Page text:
While in some ways grief changes everything, in many ways grief changes nothing. So we have to stay conscious of what we know about the people in our lives and be discerning about whom we entrust with our pain. We can’t look for support from the weakest soul we know or try to squeeze tenderness from our driest friend. As my grief guru David Kessler says, don’t look for milk in the hardware store. Which is not to say we should drop anyone who can’t handle our grief. We simply have to know the parameters of each relationship and appreciate it for what it is. Maybe you have one friend who’s not into sharing deep thoughts but is always game to go to a movie. That’s fine. Sometimes it’s nice to just go to a movie and leave the grief outside.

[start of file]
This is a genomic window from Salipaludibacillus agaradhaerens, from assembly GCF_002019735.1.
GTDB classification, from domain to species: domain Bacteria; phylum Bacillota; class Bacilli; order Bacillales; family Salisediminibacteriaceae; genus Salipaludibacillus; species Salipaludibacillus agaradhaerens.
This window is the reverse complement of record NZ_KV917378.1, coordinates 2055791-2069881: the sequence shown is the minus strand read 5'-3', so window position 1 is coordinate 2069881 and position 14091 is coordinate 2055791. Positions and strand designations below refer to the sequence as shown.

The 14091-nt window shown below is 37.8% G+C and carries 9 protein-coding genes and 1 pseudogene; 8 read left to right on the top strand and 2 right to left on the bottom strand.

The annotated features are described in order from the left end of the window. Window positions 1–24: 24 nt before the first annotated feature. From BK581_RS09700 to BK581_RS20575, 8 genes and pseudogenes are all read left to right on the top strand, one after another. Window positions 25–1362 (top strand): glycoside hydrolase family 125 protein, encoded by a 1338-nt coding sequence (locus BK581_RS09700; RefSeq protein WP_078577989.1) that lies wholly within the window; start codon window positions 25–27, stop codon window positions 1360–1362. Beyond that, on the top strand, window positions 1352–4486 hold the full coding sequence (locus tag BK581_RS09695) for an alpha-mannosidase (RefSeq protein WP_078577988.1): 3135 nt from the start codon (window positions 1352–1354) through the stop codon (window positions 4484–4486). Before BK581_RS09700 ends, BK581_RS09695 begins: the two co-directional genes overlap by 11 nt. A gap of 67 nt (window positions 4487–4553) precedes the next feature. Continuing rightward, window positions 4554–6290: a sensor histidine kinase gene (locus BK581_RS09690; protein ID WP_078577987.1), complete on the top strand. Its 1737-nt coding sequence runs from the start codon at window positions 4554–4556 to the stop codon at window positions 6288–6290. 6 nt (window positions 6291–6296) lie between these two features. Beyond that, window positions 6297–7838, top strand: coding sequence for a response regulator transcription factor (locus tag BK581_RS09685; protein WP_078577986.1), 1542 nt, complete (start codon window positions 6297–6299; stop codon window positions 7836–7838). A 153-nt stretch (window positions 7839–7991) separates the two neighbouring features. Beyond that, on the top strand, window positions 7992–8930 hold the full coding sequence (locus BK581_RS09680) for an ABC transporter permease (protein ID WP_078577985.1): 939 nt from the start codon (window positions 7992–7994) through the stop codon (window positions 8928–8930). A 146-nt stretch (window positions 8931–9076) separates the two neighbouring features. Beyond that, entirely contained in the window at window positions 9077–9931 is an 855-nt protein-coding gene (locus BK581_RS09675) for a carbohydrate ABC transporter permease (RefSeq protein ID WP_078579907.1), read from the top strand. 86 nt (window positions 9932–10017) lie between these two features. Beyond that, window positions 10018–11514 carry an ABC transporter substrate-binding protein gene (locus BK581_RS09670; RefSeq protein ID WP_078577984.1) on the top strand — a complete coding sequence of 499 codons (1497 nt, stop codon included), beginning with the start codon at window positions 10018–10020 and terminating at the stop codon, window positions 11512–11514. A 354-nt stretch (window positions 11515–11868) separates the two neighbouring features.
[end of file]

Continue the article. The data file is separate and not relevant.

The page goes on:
(Although not everyone deserves slack, in my opinion. It may be that their response to your anguish puts a spotlight on qualities in the relationship that don’t feel healthy for you. I think it’s OK to step away from some people—perhaps just for a while, perhaps forever. In this ever-shifting sea of emotion, we do whatever it takes to stay afloat.)

So yes, loss is a seismic change in our lives. Grief feels overwhelming. But it is actually a layer of emotion and experience on top of all the emotion and experience we already carry within us. While it changes us in many ways, it does not change our essence, and it changes the people around us even less. Keeping this in mind can help us navigate these choppy waters.